———. 1981. Capital: A Critique of Political Economy. Vol. 3. London: Penguin Books in association with New Left Review.
    ———. 2000. Theories of Surplus Value. 3 vols, Great Minds Series. Amherst: Prometheus Books.
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    Nitzan, Jonathan. 2003. Email correspondence with the author. Toronto.
    O'Leary, Brendan. 1989. The Asiatic Mode of Production: Oriental Despotism, Historical Materialism, and Indian History. Cambridge: Basil Blackwell Ltd.
    Oyama, Masaaki. 1984. Large Landownership in the Jiangnan Delta Region During the Late Ming-Early Qing Period. In State and Society in China: Japanese Perspectives on Ming-Qing Social and Economic History, edited by Linda and Christian Daniels Grove. Tokyo: University of Tokyo Press.
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    Pomeranz, Kenneth. 2000. The Great Divergence: China, Europe, and the Making of the Modern World Economy. Princeton: Princeton University Press.
    ———. 2002. Beyond the East-West Binary: Resituating Development Paths in the Eighteenth-Century World. The Journal of Asian Studies 61 (2):539-590.
    ———. 2003. Facts are Stubborn Things: A Response to Philip Huang. The Journal of Asian Studies 62 (1):167-181.
    Rowe, William T. 1984. Hankow: Commerce and Society in a Chinese City, 1796-1889. Stanford: Stanford University Press.
    ———. 1989. Hankow: Conflict and Community in a Chinese City, 1776-1895. Stanford: Stanford University Press.
    Sawer, Marian. 1977. Marxism and the Question of the Asiatic Mode of Production. The Hague: Martinus Nijhoff.
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    Tawney, R. H. 1932. Land and Labour in China. London: George Allen & Unwin Ltd.
    Thorner, D. 1966. Marx on India and the Asiatic Mode of Production. Contributions to Indian Sociology 9:55-66.
    Tsurmi, Naohiro. 1984. Rural Control in the Ming Dynasty. In State and Society in China: Japanese Perspectives on Ming-Qing Social and Economic History, edited by Linda and Christian Daniels Grove. Tokyo: University of Tokyo Press.
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    Van Der Sprenkel, Otto. 1964. Max Weber on China. History and Theory 3:348-370.
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    Wang, Yu-Ch'uan. 1936. The Rise of Land Tax and the Fall of Dynasties in Chinese History. Pacific Affairs 9 (2):201-220.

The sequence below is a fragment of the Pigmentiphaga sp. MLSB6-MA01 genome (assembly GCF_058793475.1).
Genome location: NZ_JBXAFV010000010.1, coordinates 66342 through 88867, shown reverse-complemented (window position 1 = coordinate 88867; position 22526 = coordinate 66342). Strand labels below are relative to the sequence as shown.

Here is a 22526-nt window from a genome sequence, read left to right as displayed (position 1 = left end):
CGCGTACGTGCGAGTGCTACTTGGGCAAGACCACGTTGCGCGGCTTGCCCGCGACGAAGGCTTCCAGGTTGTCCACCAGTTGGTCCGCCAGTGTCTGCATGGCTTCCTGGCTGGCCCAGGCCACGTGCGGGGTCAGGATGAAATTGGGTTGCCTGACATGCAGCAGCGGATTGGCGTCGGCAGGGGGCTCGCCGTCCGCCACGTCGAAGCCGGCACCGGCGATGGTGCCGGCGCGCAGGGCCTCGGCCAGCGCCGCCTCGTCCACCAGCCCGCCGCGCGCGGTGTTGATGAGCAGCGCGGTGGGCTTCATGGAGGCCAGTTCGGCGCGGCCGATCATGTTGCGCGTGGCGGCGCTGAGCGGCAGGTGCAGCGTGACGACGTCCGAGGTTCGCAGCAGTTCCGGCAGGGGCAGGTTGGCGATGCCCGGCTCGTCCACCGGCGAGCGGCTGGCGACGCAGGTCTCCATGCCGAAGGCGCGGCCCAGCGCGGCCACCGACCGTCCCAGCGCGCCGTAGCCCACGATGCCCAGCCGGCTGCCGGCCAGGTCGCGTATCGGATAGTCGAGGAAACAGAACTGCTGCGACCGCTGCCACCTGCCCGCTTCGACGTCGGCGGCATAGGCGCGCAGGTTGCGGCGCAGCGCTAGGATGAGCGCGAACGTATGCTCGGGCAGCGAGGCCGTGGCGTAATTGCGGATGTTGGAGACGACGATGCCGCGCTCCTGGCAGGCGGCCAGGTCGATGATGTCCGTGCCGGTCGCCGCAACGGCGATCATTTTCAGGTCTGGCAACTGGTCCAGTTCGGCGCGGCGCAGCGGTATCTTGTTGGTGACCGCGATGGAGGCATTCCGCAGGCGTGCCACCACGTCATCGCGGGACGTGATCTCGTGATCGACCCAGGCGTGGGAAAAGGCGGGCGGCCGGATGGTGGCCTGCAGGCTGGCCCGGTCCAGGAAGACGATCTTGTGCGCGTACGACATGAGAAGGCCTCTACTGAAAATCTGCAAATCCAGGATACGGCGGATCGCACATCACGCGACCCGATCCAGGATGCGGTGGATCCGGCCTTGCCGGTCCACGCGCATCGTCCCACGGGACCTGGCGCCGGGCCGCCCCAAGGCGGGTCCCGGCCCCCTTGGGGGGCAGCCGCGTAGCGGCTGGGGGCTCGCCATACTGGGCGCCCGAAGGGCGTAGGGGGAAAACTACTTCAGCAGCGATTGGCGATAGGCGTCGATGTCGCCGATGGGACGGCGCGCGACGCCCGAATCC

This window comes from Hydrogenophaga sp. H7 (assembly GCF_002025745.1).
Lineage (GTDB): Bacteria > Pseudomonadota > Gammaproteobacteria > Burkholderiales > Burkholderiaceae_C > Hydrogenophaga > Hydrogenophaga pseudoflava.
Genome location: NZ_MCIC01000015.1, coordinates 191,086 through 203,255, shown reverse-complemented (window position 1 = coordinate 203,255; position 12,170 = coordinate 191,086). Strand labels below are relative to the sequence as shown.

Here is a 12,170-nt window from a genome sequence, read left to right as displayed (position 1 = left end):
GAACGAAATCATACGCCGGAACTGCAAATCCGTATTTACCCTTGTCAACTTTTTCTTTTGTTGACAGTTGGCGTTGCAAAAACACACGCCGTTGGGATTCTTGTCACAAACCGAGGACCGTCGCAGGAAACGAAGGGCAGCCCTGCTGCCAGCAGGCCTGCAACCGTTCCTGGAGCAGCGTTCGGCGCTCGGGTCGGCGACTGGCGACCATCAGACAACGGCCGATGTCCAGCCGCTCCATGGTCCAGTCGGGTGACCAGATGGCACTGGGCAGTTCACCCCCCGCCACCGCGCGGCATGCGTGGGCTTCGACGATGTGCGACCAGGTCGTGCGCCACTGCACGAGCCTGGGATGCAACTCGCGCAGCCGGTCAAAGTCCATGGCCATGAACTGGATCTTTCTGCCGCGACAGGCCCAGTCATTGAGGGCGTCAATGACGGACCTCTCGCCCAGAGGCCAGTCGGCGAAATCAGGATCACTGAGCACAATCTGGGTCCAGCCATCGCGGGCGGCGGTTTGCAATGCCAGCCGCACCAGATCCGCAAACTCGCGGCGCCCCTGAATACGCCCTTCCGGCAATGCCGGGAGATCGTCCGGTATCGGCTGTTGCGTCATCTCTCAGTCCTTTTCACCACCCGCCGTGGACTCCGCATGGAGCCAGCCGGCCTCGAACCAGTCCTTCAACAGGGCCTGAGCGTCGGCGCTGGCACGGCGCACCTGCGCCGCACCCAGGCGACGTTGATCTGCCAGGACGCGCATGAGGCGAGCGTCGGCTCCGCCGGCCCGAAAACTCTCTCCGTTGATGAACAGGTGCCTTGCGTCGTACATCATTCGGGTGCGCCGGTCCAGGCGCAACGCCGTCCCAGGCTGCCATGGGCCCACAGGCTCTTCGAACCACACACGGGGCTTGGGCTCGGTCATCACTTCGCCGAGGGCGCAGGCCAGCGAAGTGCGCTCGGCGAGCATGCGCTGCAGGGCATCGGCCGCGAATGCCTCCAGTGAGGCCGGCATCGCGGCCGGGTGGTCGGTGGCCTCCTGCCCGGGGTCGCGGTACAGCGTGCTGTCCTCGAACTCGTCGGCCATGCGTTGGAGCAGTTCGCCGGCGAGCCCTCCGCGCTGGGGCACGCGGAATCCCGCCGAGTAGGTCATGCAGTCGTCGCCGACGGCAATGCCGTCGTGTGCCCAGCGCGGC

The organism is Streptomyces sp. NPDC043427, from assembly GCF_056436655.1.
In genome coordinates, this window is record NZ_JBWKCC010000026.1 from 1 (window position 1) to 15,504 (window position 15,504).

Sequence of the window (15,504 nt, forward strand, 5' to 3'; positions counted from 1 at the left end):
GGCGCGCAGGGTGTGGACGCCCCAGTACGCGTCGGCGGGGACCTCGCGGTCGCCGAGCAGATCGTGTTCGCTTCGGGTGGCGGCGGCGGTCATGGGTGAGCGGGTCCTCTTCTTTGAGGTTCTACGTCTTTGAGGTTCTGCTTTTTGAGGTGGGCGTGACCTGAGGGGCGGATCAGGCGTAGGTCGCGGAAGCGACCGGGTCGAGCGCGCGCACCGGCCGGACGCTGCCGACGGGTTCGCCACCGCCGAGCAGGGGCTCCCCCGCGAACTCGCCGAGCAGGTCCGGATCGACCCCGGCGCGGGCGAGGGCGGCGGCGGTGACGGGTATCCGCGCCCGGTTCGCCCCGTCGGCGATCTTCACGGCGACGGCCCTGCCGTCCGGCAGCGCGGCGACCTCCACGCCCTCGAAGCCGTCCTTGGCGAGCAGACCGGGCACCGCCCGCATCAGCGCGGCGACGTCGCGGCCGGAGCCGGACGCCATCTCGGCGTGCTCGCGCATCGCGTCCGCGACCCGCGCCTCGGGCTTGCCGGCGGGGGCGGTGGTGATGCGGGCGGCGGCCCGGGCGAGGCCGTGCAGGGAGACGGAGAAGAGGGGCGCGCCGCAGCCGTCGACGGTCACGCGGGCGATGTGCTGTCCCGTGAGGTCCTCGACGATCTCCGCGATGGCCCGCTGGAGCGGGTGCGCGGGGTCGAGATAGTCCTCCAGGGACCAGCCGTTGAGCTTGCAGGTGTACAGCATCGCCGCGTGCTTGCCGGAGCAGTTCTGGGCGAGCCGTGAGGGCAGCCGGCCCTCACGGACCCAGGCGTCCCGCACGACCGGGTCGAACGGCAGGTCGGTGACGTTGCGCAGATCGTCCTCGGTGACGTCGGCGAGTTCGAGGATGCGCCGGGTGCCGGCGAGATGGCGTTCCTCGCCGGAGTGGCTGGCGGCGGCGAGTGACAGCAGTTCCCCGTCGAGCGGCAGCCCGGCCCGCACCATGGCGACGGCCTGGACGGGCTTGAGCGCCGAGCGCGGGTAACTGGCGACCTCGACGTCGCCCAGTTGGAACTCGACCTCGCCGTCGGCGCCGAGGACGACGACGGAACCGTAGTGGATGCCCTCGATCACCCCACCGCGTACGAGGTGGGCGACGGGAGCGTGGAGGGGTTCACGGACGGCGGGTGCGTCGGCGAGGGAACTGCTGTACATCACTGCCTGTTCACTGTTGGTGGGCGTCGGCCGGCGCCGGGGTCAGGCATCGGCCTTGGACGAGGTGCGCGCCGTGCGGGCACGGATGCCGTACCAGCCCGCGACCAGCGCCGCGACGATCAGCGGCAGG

Wickham, C. 1984. The Other Transition: From the Ancient World to Feudalism. Past and Present (103):3-36.
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    Wolf, Eric Robert. 1973. Peasant Wars of the Twentieth Century. New York: Harper and Row.
    Wong, R. Bin. 1997. China Transformed: Historical Change and the Limits of European Experience. Ithaca: Cornell University Press.
    ———. 2003. Integrating China into World Economic History. The Journal of Asian Studies 62 (1).
    Wood, Ellen Meiksins. 1991. The Pristine Culture of Capitalism: A Historical Essay on Old Regimes and Modern States. New York: Verso Books.
    ———. 2002. The Origin of Capitalism: A Longer View. London: Verso Books.
    Zell, Michael. 1996. Credit in the Pre-Industrial English Woolen Industry. The Economic History Review 49 (4):667-691.

    Posted 05 Jul 2006 at 6:22 pm
  9. Anonymous wrote:

    Woops, I think you accidently hit the command-v key!
    I am struggling to recall what the point of this all is, but as I read that article I think it was drawing unnecessary tension between Wikipedia's multi-author environment and the traditional publishing/scholarship environment. With that said, I think the connected nature of scholarship is alive and well in both wiki world and the hallowed halls of academia (I am too lazy to dig up the articles on co-citation patterns, and the informal invisible colleges). The article glosses over a few important issues: plagerism (either wholesale or slight) is common in academia, and information is typically transfered across informal channels in all disciplines (though, some more than others). I think the real issue is that “history” as a disipline has very little to do with writing general synoptic encyclopedia articles. History is a complex interconnected thing, encyclopedias (wiki and non) are derivative and superficial. Some encylopedias (i.e., the speciality ones) can approach reasonable research quality, but no one actually believes that Wikipedia or Britannica is real scholarship. That said, if I am not a scholar in America history (e.g.,) I really don't care about all the details, I just want the Coles' notes.

    Posted 06 Jul 2006 at 10:59 pm